Report: Maui Exceeds 3 Million Annual Visitors for 1st Time

Kapalua Beach, Maui, Hawaii
Kapalua Beach, Maui, Hawaii // Photo by cullenphotos/iStock/Getty Images Plus/Getty Images

by The Associated Press, February 3, 2020

WAILUKU, Hawaii (AP) — Maui surpassed 3 million annual visitors for the first time since the The Hawaii Tourism Authority began keeping records, a new report said.

The authority’s latest visitor statistics show Maui led neighboring islands in 2019, The Maui News reported Sunday.

The figure was a 5.4% increase from the previous year prior and the highest number since the organization began tracking tourists numbers in 1990.

Preliminary data shows the state exceeded 10.4 million annual tourists for the first time last year, the authority said.

Annual visitors to Maui have only dipped below 2 million once since 1990, with 1.8 million visitors in 2009.

Maui visitor spending also hit a new high last year of $5.12 billion, a 2.4% increase over 2018. Daily visitor spending dropped 0.6% to $211 per person, the authority said.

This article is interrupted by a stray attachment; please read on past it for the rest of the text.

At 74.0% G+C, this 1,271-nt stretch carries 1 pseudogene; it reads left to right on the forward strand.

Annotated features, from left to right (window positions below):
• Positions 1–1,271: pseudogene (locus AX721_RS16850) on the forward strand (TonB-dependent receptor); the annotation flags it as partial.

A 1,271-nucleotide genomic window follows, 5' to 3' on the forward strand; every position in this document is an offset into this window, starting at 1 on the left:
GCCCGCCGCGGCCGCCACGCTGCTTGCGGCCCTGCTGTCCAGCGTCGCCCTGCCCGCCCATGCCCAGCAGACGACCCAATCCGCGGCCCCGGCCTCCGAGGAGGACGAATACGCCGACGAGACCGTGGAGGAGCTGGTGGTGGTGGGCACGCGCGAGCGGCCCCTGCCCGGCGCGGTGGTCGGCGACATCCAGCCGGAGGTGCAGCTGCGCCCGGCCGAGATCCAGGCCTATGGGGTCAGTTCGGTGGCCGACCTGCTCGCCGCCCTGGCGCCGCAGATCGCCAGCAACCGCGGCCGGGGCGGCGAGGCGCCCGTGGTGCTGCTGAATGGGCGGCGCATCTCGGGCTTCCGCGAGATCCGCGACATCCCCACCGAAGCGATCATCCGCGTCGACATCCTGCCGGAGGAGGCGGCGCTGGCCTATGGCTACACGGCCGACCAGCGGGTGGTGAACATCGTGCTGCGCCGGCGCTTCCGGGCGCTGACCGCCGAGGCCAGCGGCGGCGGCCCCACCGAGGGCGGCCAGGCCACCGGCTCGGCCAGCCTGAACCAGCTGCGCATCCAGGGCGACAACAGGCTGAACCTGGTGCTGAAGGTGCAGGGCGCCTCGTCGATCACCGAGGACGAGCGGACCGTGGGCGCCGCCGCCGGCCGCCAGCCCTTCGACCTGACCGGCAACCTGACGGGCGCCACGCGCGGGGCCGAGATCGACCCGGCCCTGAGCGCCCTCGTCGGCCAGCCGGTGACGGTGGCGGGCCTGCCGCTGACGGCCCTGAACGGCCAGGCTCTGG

Visitor days increased 3% percent to 66,414 in 2019. During Maui’s slowest month of September, an average of more than 52,300 visitors were on the island on any given day. The island’s busiest month of December had 75,884 average daily visitors, the authority reported.

December 2019 showed increases over the previous year in overall visitor spending, daily visitor spending and visitor arrivals.

Rod Antone, Maui Hotel and Lodging Association executive director, said the tourism authority's figures only provide a snapshot.

“The other part of the story is that the industry, government and members of the community are all working together to help manage tourism and educate our visitors,” Antone said.

Albert Perez, executive director of Maui Tomorrow Foundation, said the island is becoming an “overtouristed” place and his nonprofit group opposes increases in visitor accommodations.

“There’s got to be some recognition that we are on an island and it has a carrying capacity," Perez said. "There are only so many miles of beaches. In fact, our beaches are shrinking from sea-level rise.”


This article was written by The Associated Press from The Associated Press and was legally licensed through the NewsCred publisher network. Please direct all licensing questions to [email protected].

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